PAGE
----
Lots happened on Treme last night. Lots happens every week on Treme — the series’ carefully modulated rhythms, meant to echo that of the music that engulfs the show, can often lull you into thinking the drama is meandering when in fact it’s coursing along with vigor.
Guest stars and cameos were notable for being a cut above the usual oh-look-there’s-a-famous-face. Tim Reid played a tough but fair-minded judge. Reid, best known as Venus Flytrap on WKRP in Cincinnati, was the co-creator (with Hugh Wilson) of the 1987-88 dramedy Frank’s Place, a beautiful mood-piece set in New Orleans that never got the audience it deserved. It makes complete sense that Treme‘s David Simon might have admired that show, and invited Reid on to allow us to make connections between two rare New Orleans shows that play against cultural stereotypes.
Tom Colicchio and a passel of other celebrity-chef palls strolled into Janette’s (Kim Dickens) troubled restaurant. (Was Eric Ripert getting a little flirty with Janette there, exaggerating his French accent for effect?) In a quick scene that had all the suspense of a full-fledged Top Chef quick-fire challenge, Janette and her crew whipped up a fine meal for the visiting culinary dignitaries.
The first-rate writer and humorist Roy Blount Jr., showed up in a separate restaurant scene to bestow a compliment upon John Goodman’s Creighton Bernette. Blount, who’s written frequently about the complexities and pleasures of language, particularly common speech, played himself, praising Creighton for his profane, increasingly viral YouTube rants. In a nice touch, Creighton walks away from the encounter to tell his wife Toni (Melissa Leo) that he thinks Blount just insulted him, because he feels that no one of Blount’s stature would be impressed by a man yelling “f—” in a YouTube video. We, however, knew Blount was being sincere, because the camera slipped back to eavesdrop on Blount’s conversation with his tablemates, and we overheard him say that sometimes obscenity is the only way to express a forceful opinion.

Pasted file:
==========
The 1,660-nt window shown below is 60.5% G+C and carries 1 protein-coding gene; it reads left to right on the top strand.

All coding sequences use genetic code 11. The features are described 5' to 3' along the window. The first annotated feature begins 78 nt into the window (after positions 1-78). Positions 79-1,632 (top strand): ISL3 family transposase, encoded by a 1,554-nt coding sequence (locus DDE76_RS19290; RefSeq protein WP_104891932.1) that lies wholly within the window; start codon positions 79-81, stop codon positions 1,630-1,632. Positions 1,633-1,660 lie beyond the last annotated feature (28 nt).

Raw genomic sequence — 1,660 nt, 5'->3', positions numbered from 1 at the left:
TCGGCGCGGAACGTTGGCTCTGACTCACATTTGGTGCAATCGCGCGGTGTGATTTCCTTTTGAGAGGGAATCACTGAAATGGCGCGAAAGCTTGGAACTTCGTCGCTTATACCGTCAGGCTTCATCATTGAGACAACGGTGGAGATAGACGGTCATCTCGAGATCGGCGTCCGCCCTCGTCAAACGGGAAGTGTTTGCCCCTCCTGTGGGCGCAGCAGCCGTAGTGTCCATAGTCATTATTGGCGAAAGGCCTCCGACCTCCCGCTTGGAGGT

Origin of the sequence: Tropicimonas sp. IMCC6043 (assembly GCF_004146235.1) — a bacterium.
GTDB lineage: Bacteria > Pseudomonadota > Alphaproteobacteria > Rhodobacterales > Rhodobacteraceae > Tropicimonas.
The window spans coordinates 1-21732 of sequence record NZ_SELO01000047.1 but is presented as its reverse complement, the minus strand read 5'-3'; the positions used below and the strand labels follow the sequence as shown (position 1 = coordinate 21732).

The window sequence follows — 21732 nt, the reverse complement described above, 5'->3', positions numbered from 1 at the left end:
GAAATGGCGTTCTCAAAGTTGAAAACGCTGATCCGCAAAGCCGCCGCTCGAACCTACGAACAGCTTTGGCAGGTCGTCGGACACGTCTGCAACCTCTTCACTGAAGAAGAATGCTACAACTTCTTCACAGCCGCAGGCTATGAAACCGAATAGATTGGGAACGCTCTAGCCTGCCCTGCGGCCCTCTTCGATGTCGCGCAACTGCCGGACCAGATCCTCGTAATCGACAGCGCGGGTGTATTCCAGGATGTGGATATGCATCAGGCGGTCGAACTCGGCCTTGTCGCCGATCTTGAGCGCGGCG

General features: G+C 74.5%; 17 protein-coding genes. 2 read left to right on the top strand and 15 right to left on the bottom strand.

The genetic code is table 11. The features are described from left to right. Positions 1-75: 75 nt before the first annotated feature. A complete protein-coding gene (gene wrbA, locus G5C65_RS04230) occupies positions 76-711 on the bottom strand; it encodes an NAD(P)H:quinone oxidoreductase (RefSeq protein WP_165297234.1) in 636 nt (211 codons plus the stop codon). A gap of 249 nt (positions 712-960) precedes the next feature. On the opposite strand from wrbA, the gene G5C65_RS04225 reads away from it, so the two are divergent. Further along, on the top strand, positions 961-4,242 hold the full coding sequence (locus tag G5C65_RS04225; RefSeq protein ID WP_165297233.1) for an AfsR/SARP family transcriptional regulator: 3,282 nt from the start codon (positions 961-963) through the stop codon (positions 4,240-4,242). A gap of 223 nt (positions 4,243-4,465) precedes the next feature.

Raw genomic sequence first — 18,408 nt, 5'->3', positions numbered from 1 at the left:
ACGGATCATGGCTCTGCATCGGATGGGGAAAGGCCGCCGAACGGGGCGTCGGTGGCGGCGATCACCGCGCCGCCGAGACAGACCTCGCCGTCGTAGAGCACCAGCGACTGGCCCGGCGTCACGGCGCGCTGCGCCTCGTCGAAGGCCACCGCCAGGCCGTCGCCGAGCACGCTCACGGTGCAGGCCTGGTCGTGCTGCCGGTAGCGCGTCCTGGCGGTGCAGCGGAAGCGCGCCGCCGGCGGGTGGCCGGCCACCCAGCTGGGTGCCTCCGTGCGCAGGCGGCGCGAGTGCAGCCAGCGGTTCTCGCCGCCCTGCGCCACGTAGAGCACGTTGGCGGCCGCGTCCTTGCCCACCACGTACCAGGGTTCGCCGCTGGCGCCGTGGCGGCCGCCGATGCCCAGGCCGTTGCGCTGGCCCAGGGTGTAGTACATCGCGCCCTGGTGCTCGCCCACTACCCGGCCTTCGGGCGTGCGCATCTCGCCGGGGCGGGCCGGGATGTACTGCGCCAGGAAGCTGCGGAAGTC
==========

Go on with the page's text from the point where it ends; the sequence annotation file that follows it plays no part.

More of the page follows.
I’ll narrow the numerous regular-cast subplots to one of the most important, and most troublesome (more on Ladonna’s brother and Antoine’s trombone next week, I promise):
Steve Zahn’s Davis McAlary was so central to the night’s hour that the episode was named after the song we saw him recording, “Shame, Shame, Shame.” No, not the great 1974 Shirley and Company disco hit, but a political-campaign screed that might more fully be titled by its choral phrase, “Shame, Shame, Shame On You Now Dubya.” It’s part of Davis’ nascent political campaign, making explicit his politics.
For me and I’ll bet some of you, Zahn’s character is the weak link in Treme. Zahn is playing him as an ultra-Zahn character — a self-absorbed speed-rapper whom we’re supposed to find funny and endearing, but on Treme he’s frequently crossed over into mere irritation. I’ve liked Zahn’s work well enough in movies such as Joy Ride and Shattered Glass, but he can also aloow himself to be used as facile comic relief, as he was in 2005′s Sahara and, increasingly, in Treme. We’re supposed to think that, in Treme, Davis’ hopped-up disc jockey — a guy who truly loves the music and culture but gets side-tracked by dope-smoking and horniness — is a well-intentioned fellow. But Zahn’s in danger of becoming a one-note actor whose mannerisms bury his talent: the Michael J. Pollard of his generation.
The hour ended this week with a remarkable, intricately filmed recreation of the “ReNew Orleans” second-line parade that carried us out on a wave of rich, loamy music whose joyous mood was marred by gunshots. As always on Treme, it seems, pleasure will mix with pain.
Did you watch? What do you think about the episode in general, and about Zahn’s Davis in particular?